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NOT REAL NEWS: A look at what didn’t happen this week

 In this Thursday, Dec. 17, 2015 file photo, Dale Moncur, left, and Cedric Anderson of Palm Beach County Traffic Operations, hold a sign for the new President Barack Obama Highway in preparation to change it from the “Old Dixie Highway” in Riviera Beach, Fla. On Friday, Jan. 5, 2018, The Associated Press reported that stories circulating on the internet about President Donald Trump ordering the name of the highway changed back to “Old Dixie” are untrue. (Lannis Waters/Palm Beach Post via AP)

A roundup of some of the most popular, but completely untrue, headlines of the week. None of these stories are legit, even though they were shared widely on social media. The Associated Press checked these out; here are the real facts:

NOT REAL: Fire Dept: Room Full Of Servers, Hard Drives Destroyed In Clinton House Fire

THE FACTS: A conspiracy-oriented site published this account of a small fire on property owned by Bill and Hillary Clinton in Chappaqua, New York, anonymously quoting a fire official who said “smashed-up hard drives” and burnt paper were found at the scene. A town official said the fire was likely caused by a broken ceiling fan and damaged only the ceiling in a room used by the U.S. Secret Service. Hillary Clinton faced heavy criticism throughout her presidential campaign for her use of a private email server that was located at the Clinton home.

NOT REAL: Trump Orders to Remove Obama Highway Name and Get Back The Previous Name of ‘Old Dixie’ Highway

THE FACTS: A spokesman in Riviera Beach, Florida, said there are no plans to remove Obama’s name from a stretch of highway it has been on since 2015. Several conservative sites, including JournalUnited and TrumpFriends, shared stories with the headline that the highway would return to its former name. The text of the story does not address the headline claim and expressed opinions on the removal of Confederate statues and symbols across the country. The story was accompanied by a picture appearing to show a sign being taken down; it actually shows the sign being erected in 2015.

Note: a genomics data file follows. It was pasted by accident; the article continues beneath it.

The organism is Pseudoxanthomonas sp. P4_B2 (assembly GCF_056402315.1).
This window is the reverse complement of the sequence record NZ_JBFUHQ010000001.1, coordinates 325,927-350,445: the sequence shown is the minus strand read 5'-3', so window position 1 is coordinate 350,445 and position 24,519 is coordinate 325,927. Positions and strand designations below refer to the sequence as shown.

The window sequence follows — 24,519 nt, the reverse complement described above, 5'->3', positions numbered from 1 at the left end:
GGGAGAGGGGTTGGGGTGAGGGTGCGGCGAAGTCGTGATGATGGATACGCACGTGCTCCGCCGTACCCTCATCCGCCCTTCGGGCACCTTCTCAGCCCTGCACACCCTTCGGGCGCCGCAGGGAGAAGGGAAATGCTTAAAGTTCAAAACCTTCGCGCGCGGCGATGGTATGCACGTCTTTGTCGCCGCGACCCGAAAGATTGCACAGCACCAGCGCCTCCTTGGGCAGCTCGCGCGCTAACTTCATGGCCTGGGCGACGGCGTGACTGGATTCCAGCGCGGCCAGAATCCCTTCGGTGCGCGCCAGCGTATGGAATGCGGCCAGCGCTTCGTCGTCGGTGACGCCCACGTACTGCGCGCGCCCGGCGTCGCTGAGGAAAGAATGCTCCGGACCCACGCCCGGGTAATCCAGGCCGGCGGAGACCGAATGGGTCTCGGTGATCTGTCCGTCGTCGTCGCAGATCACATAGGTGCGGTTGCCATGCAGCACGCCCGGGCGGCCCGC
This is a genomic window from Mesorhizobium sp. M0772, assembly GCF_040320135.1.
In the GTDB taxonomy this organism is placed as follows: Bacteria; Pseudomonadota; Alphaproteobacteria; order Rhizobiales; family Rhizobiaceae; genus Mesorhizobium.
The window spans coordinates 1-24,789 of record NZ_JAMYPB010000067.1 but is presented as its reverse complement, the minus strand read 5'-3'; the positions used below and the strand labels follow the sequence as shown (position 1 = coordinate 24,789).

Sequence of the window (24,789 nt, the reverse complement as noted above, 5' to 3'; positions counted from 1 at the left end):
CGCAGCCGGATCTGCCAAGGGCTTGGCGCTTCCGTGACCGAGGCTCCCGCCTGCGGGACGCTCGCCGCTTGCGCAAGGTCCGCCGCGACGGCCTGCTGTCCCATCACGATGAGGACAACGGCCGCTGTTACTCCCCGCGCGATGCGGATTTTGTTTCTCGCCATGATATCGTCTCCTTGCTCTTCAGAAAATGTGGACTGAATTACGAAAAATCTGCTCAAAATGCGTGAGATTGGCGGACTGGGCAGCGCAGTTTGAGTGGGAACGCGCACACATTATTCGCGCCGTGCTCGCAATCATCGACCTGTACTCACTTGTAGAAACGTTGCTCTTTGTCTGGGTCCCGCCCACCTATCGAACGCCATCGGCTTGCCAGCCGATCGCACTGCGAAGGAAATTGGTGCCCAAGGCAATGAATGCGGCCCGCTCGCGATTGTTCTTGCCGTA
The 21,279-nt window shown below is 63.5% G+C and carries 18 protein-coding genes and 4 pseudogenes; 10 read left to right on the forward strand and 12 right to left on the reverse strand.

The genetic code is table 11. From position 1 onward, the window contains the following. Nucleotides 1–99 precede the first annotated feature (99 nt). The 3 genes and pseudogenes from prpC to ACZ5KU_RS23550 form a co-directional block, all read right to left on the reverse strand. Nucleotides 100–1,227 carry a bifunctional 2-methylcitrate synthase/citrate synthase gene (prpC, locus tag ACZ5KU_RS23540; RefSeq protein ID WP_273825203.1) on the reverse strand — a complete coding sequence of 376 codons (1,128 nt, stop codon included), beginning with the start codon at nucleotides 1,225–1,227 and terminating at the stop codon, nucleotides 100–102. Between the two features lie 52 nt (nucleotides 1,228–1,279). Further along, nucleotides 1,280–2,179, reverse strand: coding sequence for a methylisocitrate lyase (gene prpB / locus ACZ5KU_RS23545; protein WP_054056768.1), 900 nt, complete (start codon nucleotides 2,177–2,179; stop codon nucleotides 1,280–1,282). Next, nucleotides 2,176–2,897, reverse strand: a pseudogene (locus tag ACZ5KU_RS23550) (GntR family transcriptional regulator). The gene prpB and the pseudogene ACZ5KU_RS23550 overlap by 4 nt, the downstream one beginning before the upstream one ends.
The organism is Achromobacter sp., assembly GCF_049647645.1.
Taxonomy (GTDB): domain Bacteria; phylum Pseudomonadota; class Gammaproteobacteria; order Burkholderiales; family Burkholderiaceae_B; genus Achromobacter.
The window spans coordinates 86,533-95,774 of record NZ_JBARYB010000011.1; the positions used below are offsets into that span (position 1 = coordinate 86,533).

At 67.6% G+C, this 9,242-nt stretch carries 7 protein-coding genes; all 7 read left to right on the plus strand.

NOT REAL: First Baptist Dallas Members Melt Golden Jewelry Down Into Towering Donald Trump Statue

THE FACTS: The Jan. 2 story by a Christian satire site Babylon Bee, reporting that Pastor Robert Jeffress asked members of his congregation to melt down their jewelry to build a statue to the president, went viral this week. It was accompanied by an altered photograph of Trump giving the thumbs-up with Jeffress in the background. Trump and Jeffress did appear together in July at a Kennedy Center event in Washington, but Trump was at his Mar-a-Lago residence in Florida the previous weekend. The church said it wouldn’t comment, because it’s a satirical piece.

NOT REAL: Federal Judge Nullifies Alabama Senate Election: ‘It’s Nothing But Fraud’

THE FACTS: No judge threw out the results of the Dec. 12 special election in Alabama won by Democrat Doug Jones, who was sworn into office as a U.S. senator this week. The story is one of many false accounts circulating after Jones defeated Republican Roy Moore. The story shared by groupviral, among other sites, attributes the ruling to U.S. District Judge Alejandro Wilson, who is not listed as a federal judge in any of the state’s three districts.

NOT REAL: Scientists expect chocolate to go extinct by 2050

THE FACTS: Widely shared stories on dozens of sites caused alarm among chocolate lovers, but the headlines go farther than the studies the stories cite. The accounts cite the National Oceanic and Atmospheric Administration, which does say climate change will threaten cocoa production across the world. NOAA also referred to a 2014 report from the Intergovernmental Panel on Climate Change, which predicted “considerable reduction” in terrain suitable for cocoa production in Ghana and the Ivory Coast by 2050. But neither organization predicts the extinction of chocolate.

Find all AP Fact Checks here:

This is part of The Associated Press’ ongoing effort to fact-check misinformation that is shared widely online, including work with Facebook to identify and reduce the circulation of false stories on the platform.